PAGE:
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A Roaming Orientalist

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The 1871 volume of the Calcutta Review included a highly favorable notice on Dr. G. W. Leitner’s Urdu book Sinin-i-Islam: A Sketch of the History of Muhammadanism, for the Use of Maulawis. The journal, a publication venue preferred by British administrators and soldiers of a scholarly bent, projected that Muslim religious professionals (Maulawis) would find the work especially pleasurable. In the reviewer’s assessment, Sinin-Islam (Islamic Annals)

compares Western progress with the former progress of the Arabians, and appeals to the amour propre of the present generation to be up and doing. Dr. Leitner clearly tells the Maulawís that they have allowed European scholars to surpass them in knowledge of Arabic literature, history, and even lexicography. … He refutes the idea, which is especially common in these parts of India, that all progress, nay even the learning of a foreign language, is hostile to Islam. …Muhammadans too often live on the past, and allow themselves to drift from self-satisfaction to inactivity. We hope that Dr. Leitner’s kindly warning will bear good fruit (Anonymous, “Critical Notices,” xlii–xliii).

As identified in the review, the introduction to the first volume of Sinin-i-Islam (the second volume was published in 1876) admonished Muslims for their lack of intellectual probity. It also provided a definition for history, whose principles European scholars were bringing to bear on “oriental” materials. Having done this, they, the orientalists, have become the foremost arbiters and purveyors of oriental knowledge. Aided by Indian Muslims, and understanding himself to be a well-wisher toward them, Dr. Leitner claimed he had been motivated to write the book in Urdu to help this constituency understand themselves better by knowing the history of Islam.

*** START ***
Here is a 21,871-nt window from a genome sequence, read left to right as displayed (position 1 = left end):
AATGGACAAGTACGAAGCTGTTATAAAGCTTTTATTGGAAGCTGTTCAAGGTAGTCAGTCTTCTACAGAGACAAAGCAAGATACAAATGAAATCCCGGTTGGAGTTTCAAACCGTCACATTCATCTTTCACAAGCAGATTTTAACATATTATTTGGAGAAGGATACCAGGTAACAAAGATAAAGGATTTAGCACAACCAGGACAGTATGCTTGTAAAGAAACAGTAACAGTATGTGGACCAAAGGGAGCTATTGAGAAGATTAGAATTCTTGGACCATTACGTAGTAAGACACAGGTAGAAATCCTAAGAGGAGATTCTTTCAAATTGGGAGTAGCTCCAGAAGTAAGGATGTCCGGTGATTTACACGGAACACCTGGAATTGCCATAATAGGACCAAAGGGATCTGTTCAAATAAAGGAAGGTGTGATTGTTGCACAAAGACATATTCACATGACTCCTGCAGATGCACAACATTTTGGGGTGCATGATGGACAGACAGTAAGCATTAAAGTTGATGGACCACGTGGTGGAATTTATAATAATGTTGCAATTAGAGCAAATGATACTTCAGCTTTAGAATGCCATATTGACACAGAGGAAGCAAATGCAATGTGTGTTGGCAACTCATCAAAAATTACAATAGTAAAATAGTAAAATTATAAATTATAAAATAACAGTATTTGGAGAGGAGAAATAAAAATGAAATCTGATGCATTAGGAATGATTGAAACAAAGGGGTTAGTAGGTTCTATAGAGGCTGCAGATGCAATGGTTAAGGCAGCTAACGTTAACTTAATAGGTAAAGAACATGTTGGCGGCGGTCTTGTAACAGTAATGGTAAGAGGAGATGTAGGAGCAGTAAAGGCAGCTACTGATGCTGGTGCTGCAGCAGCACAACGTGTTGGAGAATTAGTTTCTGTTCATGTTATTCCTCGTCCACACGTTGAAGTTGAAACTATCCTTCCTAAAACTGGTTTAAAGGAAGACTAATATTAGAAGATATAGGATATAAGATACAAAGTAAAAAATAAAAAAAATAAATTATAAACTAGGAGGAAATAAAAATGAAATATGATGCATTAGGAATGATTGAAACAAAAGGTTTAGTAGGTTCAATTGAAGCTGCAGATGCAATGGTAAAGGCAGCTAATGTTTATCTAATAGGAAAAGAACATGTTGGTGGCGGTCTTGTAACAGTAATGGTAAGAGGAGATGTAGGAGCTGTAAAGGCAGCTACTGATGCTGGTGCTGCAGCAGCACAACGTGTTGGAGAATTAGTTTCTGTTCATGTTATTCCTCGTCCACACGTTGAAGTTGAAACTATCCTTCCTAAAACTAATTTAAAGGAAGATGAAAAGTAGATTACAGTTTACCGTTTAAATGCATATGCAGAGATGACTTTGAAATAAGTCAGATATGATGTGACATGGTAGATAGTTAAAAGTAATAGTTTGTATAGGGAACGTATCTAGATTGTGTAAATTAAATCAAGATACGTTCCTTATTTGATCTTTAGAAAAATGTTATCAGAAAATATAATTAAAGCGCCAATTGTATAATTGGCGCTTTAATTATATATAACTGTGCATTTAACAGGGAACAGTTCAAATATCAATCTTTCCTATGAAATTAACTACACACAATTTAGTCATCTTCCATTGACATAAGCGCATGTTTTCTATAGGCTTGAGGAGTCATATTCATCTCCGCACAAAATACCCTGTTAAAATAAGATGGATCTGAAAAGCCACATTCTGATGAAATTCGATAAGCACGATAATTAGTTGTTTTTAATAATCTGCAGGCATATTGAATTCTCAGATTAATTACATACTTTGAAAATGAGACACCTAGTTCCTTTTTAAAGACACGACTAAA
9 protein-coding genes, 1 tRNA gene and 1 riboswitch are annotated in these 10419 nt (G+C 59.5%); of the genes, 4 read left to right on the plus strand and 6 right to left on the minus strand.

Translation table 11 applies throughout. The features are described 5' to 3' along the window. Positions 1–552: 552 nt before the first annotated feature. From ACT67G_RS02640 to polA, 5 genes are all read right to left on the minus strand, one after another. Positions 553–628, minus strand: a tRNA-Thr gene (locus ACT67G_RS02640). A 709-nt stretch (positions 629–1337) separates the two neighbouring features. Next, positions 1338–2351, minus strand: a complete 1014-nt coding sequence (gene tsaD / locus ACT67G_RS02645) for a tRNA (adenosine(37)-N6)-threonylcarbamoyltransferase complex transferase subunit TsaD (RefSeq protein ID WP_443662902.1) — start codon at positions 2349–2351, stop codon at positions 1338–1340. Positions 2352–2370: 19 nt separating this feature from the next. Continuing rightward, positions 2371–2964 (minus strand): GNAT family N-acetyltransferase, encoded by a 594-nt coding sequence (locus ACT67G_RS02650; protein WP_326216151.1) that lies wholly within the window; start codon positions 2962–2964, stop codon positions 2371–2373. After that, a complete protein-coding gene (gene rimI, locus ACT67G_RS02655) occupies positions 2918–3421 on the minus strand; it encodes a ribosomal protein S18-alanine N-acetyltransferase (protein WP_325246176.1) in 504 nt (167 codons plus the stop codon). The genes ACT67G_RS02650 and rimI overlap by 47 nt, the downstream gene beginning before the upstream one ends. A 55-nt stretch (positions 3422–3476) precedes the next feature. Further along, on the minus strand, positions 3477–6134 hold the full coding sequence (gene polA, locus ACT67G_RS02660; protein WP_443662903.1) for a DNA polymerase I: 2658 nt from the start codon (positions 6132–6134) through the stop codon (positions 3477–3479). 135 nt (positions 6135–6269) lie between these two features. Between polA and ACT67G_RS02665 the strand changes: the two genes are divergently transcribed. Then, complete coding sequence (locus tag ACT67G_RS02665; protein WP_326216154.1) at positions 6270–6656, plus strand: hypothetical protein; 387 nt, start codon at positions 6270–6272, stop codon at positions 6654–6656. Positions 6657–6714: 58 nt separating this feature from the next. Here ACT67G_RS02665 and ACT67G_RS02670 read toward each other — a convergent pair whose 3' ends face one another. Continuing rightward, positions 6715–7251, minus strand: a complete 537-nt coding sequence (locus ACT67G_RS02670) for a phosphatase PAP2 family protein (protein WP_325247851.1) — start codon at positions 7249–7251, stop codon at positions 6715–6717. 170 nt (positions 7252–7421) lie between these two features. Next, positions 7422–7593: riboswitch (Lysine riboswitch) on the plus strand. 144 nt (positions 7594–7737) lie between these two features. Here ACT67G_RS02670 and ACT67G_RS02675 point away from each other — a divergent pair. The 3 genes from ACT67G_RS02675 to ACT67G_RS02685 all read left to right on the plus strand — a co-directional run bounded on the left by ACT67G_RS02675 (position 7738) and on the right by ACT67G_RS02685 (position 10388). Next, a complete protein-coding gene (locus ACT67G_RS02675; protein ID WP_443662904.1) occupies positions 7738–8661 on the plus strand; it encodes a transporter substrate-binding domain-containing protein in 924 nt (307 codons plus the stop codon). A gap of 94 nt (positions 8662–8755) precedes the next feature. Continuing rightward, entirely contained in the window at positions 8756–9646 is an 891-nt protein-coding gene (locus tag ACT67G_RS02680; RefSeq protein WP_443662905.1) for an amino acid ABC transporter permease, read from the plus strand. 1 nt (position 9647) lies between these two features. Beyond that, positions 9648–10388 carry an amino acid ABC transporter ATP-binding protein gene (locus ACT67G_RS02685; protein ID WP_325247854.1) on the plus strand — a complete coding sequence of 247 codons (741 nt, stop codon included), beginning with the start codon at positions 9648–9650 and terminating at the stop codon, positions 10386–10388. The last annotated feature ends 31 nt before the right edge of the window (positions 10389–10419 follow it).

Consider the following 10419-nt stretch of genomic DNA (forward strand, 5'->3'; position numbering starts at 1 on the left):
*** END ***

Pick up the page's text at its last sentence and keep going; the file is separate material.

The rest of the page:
Leitner’s Sinin-i-Islam is an important document to understand the conceptual transformation of the Islamic past with the adoption of modern epistemological principles. Only a few copies of the book survived, and there is no evidence that the work had its desired effect on Muslim scholarly classes. On this score, its warm reception by the Calcutta Review tells us only about public opinion among academically inclined Europeans in India. The tepid to nonexistent local reaction is unsurprising given that, among Muslim intellectuals in the nineteenth century, discussion in Urdu was conducted at a much higher level.

The book is a rudimentary, rhetorically unsophisticated, chronological sketch. Yet, the work is prescient in that the perspective on the Islamic past it contains was adopted widely in the following decades. Eventually, this perspective became the standard understanding found in introductory textbooks around the world. At the base, this is the timeline version of Islam I discuss in chapter 2, stretching from the life of Muhammad to the author’s present. Leitner’s coverage is limited to the region today identified as the Middle East (with some incursions into Iberia and Central Asia).